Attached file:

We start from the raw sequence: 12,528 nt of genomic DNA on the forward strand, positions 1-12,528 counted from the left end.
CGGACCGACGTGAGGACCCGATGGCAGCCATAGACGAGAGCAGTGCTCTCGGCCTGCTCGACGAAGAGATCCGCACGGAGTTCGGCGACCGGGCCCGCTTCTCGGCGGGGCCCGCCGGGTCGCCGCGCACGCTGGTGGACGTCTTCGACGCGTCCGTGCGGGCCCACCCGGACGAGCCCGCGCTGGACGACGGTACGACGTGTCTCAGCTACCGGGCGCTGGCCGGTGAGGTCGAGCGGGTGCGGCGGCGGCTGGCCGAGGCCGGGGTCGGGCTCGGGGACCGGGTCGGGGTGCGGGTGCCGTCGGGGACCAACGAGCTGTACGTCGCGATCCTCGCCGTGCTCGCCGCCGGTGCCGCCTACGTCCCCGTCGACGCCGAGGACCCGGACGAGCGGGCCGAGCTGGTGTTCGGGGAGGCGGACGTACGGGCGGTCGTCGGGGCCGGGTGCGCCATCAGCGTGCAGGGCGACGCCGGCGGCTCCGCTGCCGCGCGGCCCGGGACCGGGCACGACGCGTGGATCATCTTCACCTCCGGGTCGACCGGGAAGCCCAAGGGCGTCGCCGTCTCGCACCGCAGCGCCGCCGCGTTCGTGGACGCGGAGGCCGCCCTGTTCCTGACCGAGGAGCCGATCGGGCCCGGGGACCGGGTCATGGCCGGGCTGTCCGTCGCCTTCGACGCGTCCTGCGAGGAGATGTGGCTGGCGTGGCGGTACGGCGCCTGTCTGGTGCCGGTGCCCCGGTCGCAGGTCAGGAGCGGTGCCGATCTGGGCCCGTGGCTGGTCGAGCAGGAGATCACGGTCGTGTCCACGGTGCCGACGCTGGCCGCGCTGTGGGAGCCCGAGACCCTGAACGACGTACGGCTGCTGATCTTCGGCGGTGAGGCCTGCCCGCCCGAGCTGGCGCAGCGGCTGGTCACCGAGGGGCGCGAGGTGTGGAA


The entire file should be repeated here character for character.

We start from the raw sequence: 12,528 nt of genomic DNA on the forward strand, positions 1-12,528 counted from the left end.
CGGACCGACGTGAGGACCCGATGGCAGCCATAGACGAGAGCAGTGCTCTCGGCCTGCTCGACGAAGAGATCCGCACGGAGTTCGGCGACCGGGCCCGCTTCTCGGCGGGGCCCGCCGGGTCGCCGCGCACGCTGGTGGACGTCTTCGACGCGTCCGTGCGGGCCCACCCGGACGAGCCCGCGCTGGACGACGGTACGACGTGTCTCAGCTACCGGGCGCTGGCCGGTGAGGTCGAGCGGGTGCGGCGGCGGCTGGCCGAGGCCGGGGTCGGGCTCGGGGACCGGGTCGGGGTGCGGGTGCCGTCGGGGACCAACGAGCTGTACGTCGCGATCCTCGCCGTGCTCGCCGCCGGTGCCGCCTACGTCCCCGTCGACGCCGAGGACCCGGACGAGCGGGCCGAGCTGGTGTTCGGGGAGGCGGACGTACGGGCGGTCGTCGGGGCCGGGTGCGCCATCAGCGTGCAGGGCGACGCCGGCGGCTCCGCTGCCGCGCGGCCCGGGACCGGGCACGACGCGTGGATCATCTTCACCTCCGGGTCGACCGGGAAGCCCAAGGGCGTCGCCGTCTCGCACCGCAGCGCCGCCGCGTTCGTGGACGCGGAGGCCGCCCTGTTCCTGACCGAGGAGCCGATCGGGCCCGGGGACCGGGTCATGGCCGGGCTGTCCGTCGCCTTCGACGCGTCCTGCGAGGAGATGTGGCTGGCGTGGCGGTACGGCGCCTGTCTGGTGCCGGTGCCCCGGTCGCAGGTCAGGAGCGGTGCCGATCTGGGCCCGTGGCTGGTCGAGCAGGAGATCACGGTCGTGTCCACGGTGCCGACGCTGGCCGCGCTGTGGGAGCCCGAGACCCTGAACGACGTACGGCTGCTGATCTTCGGCGGTGAGGCCTGCCCGCCCGAGCTGGCGCAGCGGCTGGTCACCGAGGGGCGCGAGGTGTGGAA